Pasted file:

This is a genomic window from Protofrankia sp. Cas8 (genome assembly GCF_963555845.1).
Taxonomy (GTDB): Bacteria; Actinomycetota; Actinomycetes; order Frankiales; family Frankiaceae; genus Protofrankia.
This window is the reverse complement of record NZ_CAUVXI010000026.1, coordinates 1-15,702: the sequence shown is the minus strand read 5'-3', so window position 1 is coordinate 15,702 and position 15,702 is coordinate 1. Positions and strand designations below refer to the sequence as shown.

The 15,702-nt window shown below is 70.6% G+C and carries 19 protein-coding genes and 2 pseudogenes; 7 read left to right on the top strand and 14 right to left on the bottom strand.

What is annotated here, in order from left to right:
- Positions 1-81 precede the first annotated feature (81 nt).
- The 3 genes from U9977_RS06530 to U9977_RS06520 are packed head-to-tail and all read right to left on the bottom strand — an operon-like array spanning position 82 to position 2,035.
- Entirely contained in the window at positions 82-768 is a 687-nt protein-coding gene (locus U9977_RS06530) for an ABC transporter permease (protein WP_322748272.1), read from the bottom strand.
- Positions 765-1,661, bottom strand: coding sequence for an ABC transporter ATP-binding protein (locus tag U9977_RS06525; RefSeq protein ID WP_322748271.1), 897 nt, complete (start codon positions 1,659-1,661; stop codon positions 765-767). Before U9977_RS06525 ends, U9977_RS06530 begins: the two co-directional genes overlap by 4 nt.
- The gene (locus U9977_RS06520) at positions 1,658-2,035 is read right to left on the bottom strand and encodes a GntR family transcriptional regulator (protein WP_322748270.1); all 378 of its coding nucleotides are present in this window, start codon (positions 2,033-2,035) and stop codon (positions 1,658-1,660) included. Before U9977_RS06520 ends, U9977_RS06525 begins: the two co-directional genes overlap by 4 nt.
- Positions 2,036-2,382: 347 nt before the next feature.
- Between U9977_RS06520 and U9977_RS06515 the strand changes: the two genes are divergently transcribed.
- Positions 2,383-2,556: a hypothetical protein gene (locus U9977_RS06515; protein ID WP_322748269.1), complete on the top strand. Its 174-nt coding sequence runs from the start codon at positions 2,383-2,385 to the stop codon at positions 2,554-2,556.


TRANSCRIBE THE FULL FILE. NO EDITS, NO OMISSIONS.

This is a genomic window from Protofrankia sp. Cas8 (genome assembly GCF_963555845.1).
Taxonomy (GTDB): Bacteria; Actinomycetota; Actinomycetes; order Frankiales; family Frankiaceae; genus Protofrankia.
This window is the reverse complement of record NZ_CAUVXI010000026.1, coordinates 1-15,702: the sequence shown is the minus strand read 5'-3', so window position 1 is coordinate 15,702 and position 15,702 is coordinate 1. Positions and strand designations below refer to the sequence as shown.

The 15,702-nt window shown below is 70.6% G+C and carries 19 protein-coding genes and 2 pseudogenes; 7 read left to right on the top strand and 14 right to left on the bottom strand.

What is annotated here, in order from left to right:
- Positions 1-81 precede the first annotated feature (81 nt).
- The 3 genes from U9977_RS06530 to U9977_RS06520 are packed head-to-tail and all read right to left on the bottom strand — an operon-like array spanning position 82 to position 2,035.
- Entirely contained in the window at positions 82-768 is a 687-nt protein-coding gene (locus U9977_RS06530) for an ABC transporter permease (protein WP_322748272.1), read from the bottom strand.
- Positions 765-1,661, bottom strand: coding sequence for an ABC transporter ATP-binding protein (locus tag U9977_RS06525; RefSeq protein ID WP_322748271.1), 897 nt, complete (start codon positions 1,659-1,661; stop codon positions 765-767). Before U9977_RS06525 ends, U9977_RS06530 begins: the two co-directional genes overlap by 4 nt.
- The gene (locus U9977_RS06520) at positions 1,658-2,035 is read right to left on the bottom strand and encodes a GntR family transcriptional regulator (protein WP_322748270.1); all 378 of its coding nucleotides are present in this window, start codon (positions 2,033-2,035) and stop codon (positions 1,658-1,660) included. Before U9977_RS06520 ends, U9977_RS06525 begins: the two co-directional genes overlap by 4 nt.
- Positions 2,036-2,382: 347 nt before the next feature.
- Between U9977_RS06520 and U9977_RS06515 the strand changes: the two genes are divergently transcribed.
- Positions 2,383-2,556: a hypothetical protein gene (locus U9977_RS06515; protein ID WP_322748269.1), complete on the top strand. Its 174-nt coding sequence runs from the start codon at positions 2,383-2,385 to the stop codon at positions 2,554-2,556.